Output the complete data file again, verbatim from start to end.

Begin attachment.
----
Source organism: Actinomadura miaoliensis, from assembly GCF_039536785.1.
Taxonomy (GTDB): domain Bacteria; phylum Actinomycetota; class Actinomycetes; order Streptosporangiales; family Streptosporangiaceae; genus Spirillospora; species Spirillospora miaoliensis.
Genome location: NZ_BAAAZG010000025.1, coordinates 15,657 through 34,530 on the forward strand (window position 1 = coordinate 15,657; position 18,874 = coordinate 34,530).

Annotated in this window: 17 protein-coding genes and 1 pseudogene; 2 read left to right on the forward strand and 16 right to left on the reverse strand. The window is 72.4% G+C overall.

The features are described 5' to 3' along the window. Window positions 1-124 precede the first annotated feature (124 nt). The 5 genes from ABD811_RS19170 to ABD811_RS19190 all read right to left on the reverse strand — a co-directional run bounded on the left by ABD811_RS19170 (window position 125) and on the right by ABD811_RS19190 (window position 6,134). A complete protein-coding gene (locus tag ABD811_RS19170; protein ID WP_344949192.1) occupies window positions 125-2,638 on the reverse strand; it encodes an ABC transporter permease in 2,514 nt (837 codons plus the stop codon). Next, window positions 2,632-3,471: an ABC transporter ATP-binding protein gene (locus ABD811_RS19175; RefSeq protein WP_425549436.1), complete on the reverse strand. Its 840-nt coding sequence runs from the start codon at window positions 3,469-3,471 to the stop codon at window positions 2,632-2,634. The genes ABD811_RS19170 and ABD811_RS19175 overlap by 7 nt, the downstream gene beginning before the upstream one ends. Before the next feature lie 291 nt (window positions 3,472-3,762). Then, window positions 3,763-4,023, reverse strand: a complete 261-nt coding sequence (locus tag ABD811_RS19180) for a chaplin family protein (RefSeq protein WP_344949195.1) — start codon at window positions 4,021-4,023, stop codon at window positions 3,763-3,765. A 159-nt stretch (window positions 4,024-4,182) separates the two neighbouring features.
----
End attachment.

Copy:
Source organism: Actinomadura miaoliensis, from assembly GCF_039536785.1.
Taxonomy (GTDB): domain Bacteria; phylum Actinomycetota; class Actinomycetes; order Streptosporangiales; family Streptosporangiaceae; genus Spirillospora; species Spirillospora miaoliensis.
Genome location: NZ_BAAAZG010000025.1, coordinates 15,657 through 34,530 on the forward strand (window position 1 = coordinate 15,657; position 18,874 = coordinate 34,530).

Annotated in this window: 17 protein-coding genes and 1 pseudogene; 2 read left to right on the forward strand and 16 right to left on the reverse strand. The window is 72.4% G+C overall.

The features are described 5' to 3' along the window. Window positions 1-124 precede the first annotated feature (124 nt). The 5 genes from ABD811_RS19170 to ABD811_RS19190 all read right to left on the reverse strand — a co-directional run bounded on the left by ABD811_RS19170 (window position 125) and on the right by ABD811_RS19190 (window position 6,134). A complete protein-coding gene (locus tag ABD811_RS19170; protein ID WP_344949192.1) occupies window positions 125-2,638 on the reverse strand; it encodes an ABC transporter permease in 2,514 nt (837 codons plus the stop codon). Next, window positions 2,632-3,471: an ABC transporter ATP-binding protein gene (locus ABD811_RS19175; RefSeq protein WP_425549436.1), complete on the reverse strand. Its 840-nt coding sequence runs from the start codon at window positions 3,469-3,471 to the stop codon at window positions 2,632-2,634. The genes ABD811_RS19170 and ABD811_RS19175 overlap by 7 nt, the downstream gene beginning before the upstream one ends. Before the next feature lie 291 nt (window positions 3,472-3,762). Then, window positions 3,763-4,023, reverse strand: a complete 261-nt coding sequence (locus tag ABD811_RS19180) for a chaplin family protein (RefSeq protein WP_344949195.1) — start codon at window positions 4,021-4,023, stop codon at window positions 3,763-3,765. A 159-nt stretch (window positions 4,024-4,182) separates the two neighbouring features.